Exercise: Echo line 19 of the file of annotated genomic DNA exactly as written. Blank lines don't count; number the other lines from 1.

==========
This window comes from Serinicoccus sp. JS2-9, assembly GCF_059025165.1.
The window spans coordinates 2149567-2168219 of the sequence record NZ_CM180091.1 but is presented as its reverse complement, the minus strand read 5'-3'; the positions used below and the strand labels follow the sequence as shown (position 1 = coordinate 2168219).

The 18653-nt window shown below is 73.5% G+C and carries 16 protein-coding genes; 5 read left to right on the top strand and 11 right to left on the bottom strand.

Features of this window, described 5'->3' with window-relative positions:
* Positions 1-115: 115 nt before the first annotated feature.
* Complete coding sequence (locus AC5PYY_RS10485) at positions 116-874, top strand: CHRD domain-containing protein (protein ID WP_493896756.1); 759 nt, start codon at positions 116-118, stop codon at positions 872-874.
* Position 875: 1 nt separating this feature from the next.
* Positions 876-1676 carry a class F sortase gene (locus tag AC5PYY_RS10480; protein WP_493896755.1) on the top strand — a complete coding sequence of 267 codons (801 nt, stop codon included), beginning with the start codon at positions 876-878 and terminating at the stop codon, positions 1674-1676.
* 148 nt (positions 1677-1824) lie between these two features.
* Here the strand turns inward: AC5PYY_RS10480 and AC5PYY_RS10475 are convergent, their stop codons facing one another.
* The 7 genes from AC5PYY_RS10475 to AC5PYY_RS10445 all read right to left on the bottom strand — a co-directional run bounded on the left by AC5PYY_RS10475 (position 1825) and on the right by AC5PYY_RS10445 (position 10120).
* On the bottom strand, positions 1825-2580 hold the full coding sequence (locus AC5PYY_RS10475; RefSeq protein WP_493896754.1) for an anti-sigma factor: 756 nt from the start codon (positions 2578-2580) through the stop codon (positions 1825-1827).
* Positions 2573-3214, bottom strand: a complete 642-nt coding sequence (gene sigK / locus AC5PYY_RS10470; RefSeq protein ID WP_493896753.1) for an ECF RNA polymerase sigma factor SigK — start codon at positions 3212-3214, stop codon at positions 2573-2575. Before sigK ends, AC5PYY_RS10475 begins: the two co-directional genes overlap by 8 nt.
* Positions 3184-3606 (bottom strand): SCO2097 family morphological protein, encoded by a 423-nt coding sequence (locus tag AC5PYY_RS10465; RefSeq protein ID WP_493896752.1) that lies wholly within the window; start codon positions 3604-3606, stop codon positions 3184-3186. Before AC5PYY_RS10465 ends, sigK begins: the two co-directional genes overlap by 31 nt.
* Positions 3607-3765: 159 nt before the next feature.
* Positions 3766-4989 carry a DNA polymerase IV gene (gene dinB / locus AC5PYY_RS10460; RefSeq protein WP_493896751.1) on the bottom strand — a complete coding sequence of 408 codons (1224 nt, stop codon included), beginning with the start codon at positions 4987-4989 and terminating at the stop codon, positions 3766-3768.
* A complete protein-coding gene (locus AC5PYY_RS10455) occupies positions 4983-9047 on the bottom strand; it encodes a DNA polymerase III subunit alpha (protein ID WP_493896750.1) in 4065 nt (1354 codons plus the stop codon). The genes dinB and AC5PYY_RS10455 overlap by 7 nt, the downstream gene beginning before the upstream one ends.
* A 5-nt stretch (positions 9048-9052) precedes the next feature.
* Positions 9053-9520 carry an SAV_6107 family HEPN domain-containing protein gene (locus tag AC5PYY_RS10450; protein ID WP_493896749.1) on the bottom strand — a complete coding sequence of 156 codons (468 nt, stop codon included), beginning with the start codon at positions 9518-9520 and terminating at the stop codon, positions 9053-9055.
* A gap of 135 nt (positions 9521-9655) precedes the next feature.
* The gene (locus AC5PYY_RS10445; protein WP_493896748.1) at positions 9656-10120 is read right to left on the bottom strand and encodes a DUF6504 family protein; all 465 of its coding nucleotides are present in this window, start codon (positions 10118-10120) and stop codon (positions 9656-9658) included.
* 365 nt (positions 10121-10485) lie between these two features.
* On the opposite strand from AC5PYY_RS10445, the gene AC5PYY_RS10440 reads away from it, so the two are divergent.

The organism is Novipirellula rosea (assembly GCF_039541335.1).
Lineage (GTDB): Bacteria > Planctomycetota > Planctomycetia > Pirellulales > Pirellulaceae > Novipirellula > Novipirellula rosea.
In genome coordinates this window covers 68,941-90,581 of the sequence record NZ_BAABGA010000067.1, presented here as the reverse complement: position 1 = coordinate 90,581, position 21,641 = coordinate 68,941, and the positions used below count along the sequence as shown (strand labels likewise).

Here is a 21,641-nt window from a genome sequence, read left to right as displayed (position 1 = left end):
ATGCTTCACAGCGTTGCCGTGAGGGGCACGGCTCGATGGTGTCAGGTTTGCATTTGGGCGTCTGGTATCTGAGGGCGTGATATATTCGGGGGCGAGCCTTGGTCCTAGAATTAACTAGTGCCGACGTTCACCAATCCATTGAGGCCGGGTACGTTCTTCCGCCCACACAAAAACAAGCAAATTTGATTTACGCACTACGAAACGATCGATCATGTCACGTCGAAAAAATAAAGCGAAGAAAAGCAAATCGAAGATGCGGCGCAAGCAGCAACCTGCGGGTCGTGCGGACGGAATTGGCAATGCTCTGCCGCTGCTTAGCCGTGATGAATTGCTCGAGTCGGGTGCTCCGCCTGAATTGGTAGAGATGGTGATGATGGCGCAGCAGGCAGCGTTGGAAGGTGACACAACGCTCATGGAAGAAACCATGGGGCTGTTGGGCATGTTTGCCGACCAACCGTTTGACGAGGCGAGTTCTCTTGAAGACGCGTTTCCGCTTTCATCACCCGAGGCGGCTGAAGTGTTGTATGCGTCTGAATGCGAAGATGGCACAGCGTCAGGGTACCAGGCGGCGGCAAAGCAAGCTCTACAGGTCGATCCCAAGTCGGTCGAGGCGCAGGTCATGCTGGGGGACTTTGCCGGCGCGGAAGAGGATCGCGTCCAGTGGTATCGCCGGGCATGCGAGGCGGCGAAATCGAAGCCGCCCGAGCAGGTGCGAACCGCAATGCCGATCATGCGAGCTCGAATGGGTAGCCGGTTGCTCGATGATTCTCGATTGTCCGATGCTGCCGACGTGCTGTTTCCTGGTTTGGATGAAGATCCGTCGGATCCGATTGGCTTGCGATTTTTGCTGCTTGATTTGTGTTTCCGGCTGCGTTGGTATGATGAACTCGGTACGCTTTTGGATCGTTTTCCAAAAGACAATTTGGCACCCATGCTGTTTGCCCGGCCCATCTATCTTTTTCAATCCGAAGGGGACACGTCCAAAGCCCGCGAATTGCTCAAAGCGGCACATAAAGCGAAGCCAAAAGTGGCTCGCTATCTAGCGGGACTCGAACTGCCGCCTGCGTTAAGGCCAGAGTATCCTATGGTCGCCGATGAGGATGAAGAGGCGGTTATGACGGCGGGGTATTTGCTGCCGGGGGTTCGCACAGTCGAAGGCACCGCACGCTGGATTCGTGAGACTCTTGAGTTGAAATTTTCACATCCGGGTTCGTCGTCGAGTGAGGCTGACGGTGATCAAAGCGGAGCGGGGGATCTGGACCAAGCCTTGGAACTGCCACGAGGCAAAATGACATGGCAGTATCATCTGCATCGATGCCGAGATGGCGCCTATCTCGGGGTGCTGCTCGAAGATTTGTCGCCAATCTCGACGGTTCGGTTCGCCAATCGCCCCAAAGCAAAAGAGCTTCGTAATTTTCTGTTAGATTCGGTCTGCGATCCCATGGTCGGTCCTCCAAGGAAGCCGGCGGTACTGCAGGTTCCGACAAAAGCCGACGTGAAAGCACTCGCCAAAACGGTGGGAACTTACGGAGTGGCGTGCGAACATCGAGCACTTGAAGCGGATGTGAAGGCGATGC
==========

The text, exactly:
* Positions 9053-9520 carry an SAV_6107 family HEPN domain-containing protein gene (locus tag AC5PYY_RS10450; protein ID WP_493896749.1) on the bottom strand — a complete coding sequence of 156 codons (468 nt, stop codon included), beginning with the start codon at positions 9518-9520 and terminating at the stop codon, positions 9053-9055.